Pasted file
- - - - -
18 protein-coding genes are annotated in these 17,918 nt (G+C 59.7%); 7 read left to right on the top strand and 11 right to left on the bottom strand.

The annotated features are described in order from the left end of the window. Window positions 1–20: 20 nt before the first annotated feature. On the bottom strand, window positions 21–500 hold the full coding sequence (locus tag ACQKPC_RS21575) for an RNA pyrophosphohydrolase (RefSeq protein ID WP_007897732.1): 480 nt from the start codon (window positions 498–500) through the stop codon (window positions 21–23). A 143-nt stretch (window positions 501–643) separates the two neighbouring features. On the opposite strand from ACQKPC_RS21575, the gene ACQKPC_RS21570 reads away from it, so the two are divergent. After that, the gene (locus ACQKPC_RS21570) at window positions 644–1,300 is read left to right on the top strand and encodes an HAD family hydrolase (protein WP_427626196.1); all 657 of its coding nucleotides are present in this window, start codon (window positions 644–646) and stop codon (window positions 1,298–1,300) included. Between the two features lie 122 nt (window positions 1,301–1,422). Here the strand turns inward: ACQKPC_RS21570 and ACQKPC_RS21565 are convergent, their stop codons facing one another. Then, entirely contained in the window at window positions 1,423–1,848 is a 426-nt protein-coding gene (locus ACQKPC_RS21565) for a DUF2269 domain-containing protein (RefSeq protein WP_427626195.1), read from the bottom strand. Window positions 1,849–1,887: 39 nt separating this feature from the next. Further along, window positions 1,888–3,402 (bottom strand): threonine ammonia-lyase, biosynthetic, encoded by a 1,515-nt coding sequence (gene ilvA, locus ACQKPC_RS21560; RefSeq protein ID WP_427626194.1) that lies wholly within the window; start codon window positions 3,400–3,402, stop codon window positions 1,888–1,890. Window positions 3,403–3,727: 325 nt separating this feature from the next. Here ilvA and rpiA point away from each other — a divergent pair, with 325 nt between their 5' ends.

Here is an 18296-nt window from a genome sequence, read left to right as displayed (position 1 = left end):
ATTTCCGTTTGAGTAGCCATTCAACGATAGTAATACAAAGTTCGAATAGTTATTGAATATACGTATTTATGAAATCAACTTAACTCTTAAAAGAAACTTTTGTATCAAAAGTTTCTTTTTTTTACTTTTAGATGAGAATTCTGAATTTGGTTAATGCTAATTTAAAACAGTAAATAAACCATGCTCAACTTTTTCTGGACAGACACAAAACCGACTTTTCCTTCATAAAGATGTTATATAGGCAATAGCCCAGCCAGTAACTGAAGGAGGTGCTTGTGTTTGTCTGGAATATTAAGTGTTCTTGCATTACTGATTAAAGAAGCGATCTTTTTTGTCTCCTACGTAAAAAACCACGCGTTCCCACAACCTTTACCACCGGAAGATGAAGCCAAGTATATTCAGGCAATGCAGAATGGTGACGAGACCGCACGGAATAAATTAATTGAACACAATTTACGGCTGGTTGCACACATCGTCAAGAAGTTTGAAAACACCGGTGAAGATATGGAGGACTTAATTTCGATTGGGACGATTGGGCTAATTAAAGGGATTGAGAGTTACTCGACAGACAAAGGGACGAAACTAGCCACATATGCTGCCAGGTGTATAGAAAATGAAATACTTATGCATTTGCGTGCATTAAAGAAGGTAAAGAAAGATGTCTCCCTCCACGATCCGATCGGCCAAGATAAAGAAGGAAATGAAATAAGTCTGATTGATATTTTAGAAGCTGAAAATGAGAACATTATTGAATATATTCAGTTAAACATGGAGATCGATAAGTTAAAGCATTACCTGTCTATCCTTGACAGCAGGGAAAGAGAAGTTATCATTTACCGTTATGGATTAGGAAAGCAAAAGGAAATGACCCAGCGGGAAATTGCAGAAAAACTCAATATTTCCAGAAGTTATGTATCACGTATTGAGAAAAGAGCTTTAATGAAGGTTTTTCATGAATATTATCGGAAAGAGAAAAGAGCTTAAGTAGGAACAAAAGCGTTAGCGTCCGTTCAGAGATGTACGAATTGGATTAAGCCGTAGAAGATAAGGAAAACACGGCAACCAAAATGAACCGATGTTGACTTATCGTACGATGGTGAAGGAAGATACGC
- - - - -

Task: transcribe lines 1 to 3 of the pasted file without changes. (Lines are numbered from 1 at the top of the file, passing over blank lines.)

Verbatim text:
18 protein-coding genes are annotated in these 17,918 nt (G+C 59.7%); 7 read left to right on the top strand and 11 right to left on the bottom strand.

The annotated features are described in order from the left end of the window. Window positions 1–20: 20 nt before the first annotated feature. On the bottom strand, window positions 21–500 hold the full coding sequence (locus tag ACQKPC_RS21575) for an RNA pyrophosphohydrolase (RefSeq protein ID WP_007897732.1): 480 nt from the start codon (window positions 498–500) through the stop codon (window positions 21–23). A 143-nt stretch (window positions 501–643) separates the two neighbouring features. On the opposite strand from ACQKPC_RS21575, the gene ACQKPC_RS21570 reads away from it, so the two are divergent. After that, the gene (locus ACQKPC_RS21570) at window positions 644–1,300 is read left to right on the top strand and encodes an HAD family hydrolase (protein WP_427626196.1); all 657 of its coding nucleotides are present in this window, start codon (window positions 644–646) and stop codon (window positions 1,298–1,300) included. Between the two features lie 122 nt (window positions 1,301–1,422). Here the strand turns inward: ACQKPC_RS21570 and ACQKPC_RS21565 are convergent, their stop codons facing one another. Then, entirely contained in the window at window positions 1,423–1,848 is a 426-nt protein-coding gene (locus ACQKPC_RS21565) for a DUF2269 domain-containing protein (RefSeq protein WP_427626195.1), read from the bottom strand. Window positions 1,849–1,887: 39 nt separating this feature from the next. Further along, window positions 1,888–3,402 (bottom strand): threonine ammonia-lyase, biosynthetic, encoded by a 1,515-nt coding sequence (gene ilvA, locus ACQKPC_RS21560; RefSeq protein ID WP_427626194.1) that lies wholly within the window; start codon window positions 3,400–3,402, stop codon window positions 1,888–1,890. Window positions 3,403–3,727: 325 nt separating this feature from the next. Here ilvA and rpiA point away from each other — a divergent pair, with 325 nt between their 5' ends.

Here is an 18296-nt window from a genome sequence, read left to right as displayed (position 1 = left end):